Things That Go Creak in the Night
“You don’t mind, do you?”
“Not at all.” Pubs weren’t much fun if you couldn’t drink. I fancied an early night anyway. Pregnancy makes you tired.
“We’ll be cosy here,” said Mildrid. “We can watch an old film and have some hot chocolate. At least we won’t get bothered by trick-or-treaters up here. Not on a night like this.” She grinned. “Especially with that rumour about the ghost of a Roman soldier who parades old Hadrian’s wall at Halloween.”
“You’re kidding me.”
I manged to watch about half of Dial M for Murder before I fell asleep. I woke to find my chocolate had gone cold and Mildred ghostly white.
“What’s up?” I asked.
“Can’t you hear it?”
I heard a creaking noise, just like a soldier in armour marching along the wall outside.
“Let’s put the light off,” Mildrid hissed.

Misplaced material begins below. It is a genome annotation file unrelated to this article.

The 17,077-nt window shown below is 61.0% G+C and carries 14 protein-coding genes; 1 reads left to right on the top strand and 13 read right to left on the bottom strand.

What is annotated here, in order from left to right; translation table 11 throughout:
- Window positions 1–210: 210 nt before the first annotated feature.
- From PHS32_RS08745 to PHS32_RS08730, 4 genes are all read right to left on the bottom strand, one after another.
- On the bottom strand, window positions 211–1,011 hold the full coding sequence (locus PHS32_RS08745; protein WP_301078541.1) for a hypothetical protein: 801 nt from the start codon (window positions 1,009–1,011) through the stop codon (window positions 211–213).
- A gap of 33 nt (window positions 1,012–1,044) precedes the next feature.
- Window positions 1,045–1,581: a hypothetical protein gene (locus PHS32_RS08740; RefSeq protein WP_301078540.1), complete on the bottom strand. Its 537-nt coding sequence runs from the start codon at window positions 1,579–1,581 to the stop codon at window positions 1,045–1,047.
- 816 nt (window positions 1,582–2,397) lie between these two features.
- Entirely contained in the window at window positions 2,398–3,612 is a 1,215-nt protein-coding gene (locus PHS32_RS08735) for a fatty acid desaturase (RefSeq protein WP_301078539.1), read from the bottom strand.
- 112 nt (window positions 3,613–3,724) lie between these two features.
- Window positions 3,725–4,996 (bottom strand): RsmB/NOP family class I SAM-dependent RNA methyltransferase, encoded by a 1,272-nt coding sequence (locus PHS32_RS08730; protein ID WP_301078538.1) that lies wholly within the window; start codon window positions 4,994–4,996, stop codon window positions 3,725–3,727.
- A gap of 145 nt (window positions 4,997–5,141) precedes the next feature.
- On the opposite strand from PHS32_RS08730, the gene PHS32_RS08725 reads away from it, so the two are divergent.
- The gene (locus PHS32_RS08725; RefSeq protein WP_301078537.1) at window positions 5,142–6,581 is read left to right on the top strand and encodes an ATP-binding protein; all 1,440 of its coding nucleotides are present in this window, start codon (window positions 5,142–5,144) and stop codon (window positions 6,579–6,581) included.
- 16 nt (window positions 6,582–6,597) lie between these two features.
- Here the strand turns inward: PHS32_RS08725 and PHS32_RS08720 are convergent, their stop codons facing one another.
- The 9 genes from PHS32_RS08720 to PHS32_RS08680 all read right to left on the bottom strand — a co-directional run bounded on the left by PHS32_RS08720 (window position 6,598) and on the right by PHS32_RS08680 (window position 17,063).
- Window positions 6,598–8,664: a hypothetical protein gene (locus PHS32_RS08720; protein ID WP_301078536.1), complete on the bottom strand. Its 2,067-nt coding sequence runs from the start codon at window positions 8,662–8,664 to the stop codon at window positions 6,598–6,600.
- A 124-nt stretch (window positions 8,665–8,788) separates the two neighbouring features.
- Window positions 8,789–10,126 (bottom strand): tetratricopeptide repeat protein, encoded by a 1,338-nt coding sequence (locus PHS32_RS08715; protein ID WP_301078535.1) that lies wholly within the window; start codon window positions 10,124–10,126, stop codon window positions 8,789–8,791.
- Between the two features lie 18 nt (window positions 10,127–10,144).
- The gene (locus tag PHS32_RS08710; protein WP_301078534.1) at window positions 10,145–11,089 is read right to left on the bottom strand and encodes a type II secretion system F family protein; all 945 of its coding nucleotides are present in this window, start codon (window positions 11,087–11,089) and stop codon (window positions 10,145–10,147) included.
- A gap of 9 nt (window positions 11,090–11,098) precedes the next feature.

“They won’t bother coming in if they think there’s no one here.”
“Would it make any difference to a ghost?”
“I don’t believe in ghosts do you?”
“Trick-or-treaters after all?”
Mildred got up and switched the light off. The noise carried on. Creak. Creak. Creak.
“At least there’s no light outside.”
Well that wasn’t strictly true. The light from the porch was now shining behind the curtains. But she was right that there didn’t seem to be anybody with a torch. Then a shadow crept across the top of the curtain rail.
“Oh Lord,” I whispered.
And next there was the noise of footsteps on the gravel outside followed by torch light at the window.
The front door and then the lounge door opened.
“What’s going on here?” it was Jerry. They were back early.
“And look what we’ve found,” said Tom. He was carrying a small injured squirrel.
“We couldn’t get into the village. The road’s flooded.” Jerry explained. “Nor could we get back up the hill. We’ll go back tomorrow to fetch the car.”
The squirrel had got caught in the casement above the porch window. That was what had made all of the creaking and the shadow we’d seen.